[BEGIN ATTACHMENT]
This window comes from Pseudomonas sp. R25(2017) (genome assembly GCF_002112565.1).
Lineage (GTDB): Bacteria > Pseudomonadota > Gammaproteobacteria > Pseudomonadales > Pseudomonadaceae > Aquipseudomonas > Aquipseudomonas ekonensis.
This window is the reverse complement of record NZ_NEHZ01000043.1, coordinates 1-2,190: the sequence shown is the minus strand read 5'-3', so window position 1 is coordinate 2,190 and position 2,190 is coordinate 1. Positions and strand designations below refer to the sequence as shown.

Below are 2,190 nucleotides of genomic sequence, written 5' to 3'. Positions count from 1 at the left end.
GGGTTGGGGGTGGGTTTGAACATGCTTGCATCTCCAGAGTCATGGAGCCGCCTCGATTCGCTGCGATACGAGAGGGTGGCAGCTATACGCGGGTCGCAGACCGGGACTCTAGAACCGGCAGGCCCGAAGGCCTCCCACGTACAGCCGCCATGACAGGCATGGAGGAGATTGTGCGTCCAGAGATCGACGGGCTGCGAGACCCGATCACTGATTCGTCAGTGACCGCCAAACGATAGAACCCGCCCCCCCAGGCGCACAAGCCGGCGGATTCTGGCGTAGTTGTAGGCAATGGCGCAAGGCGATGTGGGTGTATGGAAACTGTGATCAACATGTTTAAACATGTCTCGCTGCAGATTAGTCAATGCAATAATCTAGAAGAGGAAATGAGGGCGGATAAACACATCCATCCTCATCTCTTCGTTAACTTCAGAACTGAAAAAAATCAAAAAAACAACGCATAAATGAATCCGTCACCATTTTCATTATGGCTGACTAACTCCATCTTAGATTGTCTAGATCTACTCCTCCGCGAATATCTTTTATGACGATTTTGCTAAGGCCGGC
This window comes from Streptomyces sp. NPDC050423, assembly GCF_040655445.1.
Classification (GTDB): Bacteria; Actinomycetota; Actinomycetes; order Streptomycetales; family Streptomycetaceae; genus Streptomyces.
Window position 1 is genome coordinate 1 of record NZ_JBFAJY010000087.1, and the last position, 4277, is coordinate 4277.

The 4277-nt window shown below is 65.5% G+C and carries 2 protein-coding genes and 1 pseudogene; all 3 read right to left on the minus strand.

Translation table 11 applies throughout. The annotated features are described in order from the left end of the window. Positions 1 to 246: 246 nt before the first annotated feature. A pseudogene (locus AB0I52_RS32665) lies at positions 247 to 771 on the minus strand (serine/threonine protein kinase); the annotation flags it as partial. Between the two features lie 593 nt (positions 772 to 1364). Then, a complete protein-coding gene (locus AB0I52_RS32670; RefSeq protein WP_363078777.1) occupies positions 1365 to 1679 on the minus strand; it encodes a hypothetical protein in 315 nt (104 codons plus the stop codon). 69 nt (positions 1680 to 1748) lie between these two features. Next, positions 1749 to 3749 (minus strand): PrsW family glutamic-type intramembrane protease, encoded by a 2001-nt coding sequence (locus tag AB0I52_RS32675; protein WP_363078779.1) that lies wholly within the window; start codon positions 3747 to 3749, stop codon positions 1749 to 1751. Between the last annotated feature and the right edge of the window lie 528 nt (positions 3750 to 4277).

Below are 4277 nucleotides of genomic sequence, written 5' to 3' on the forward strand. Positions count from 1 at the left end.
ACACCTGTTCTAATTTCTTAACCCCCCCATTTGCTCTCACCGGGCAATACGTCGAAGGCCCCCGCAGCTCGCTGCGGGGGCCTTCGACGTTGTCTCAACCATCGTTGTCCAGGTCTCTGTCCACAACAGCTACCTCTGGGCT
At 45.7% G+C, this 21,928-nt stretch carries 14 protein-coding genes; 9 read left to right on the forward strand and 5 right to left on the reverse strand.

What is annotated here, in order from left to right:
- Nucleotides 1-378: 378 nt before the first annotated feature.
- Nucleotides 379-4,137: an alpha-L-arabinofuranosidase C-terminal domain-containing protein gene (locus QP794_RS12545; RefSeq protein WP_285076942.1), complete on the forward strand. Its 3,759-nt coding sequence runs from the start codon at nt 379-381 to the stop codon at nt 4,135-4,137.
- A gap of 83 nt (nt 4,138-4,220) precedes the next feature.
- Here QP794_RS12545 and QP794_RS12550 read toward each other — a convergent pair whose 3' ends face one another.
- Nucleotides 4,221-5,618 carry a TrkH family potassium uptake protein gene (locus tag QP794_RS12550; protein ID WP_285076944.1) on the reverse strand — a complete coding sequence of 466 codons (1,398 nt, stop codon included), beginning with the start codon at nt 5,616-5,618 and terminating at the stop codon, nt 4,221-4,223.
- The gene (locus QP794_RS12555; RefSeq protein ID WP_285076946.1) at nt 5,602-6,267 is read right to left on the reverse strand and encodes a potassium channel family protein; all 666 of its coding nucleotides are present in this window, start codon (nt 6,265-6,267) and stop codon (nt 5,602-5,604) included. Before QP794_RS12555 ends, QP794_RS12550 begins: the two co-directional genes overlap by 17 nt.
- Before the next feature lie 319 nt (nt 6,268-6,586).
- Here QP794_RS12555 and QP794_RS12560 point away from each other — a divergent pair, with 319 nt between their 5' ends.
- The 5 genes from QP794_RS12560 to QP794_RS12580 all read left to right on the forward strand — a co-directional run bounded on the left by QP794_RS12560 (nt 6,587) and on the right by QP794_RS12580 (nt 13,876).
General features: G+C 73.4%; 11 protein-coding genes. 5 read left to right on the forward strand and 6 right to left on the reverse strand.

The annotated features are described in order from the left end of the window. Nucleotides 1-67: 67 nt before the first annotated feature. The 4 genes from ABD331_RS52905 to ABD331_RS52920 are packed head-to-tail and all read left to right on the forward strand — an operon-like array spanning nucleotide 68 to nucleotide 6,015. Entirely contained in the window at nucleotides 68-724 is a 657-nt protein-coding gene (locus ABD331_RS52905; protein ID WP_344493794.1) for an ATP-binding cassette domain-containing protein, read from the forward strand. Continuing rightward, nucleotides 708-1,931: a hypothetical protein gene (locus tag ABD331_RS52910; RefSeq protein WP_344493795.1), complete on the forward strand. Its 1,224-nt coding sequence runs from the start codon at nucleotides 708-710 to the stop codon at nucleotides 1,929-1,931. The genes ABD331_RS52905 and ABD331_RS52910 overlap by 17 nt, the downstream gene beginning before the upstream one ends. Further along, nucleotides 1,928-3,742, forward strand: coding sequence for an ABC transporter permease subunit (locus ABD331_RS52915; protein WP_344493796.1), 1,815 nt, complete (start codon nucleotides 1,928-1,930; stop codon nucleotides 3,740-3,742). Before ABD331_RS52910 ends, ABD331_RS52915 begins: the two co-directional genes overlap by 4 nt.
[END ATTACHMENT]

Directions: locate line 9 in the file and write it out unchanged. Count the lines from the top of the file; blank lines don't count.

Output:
The 4277-nt window shown below is 65.5% G+C and carries 2 protein-coding genes and 1 pseudogene; all 3 read right to left on the minus strand.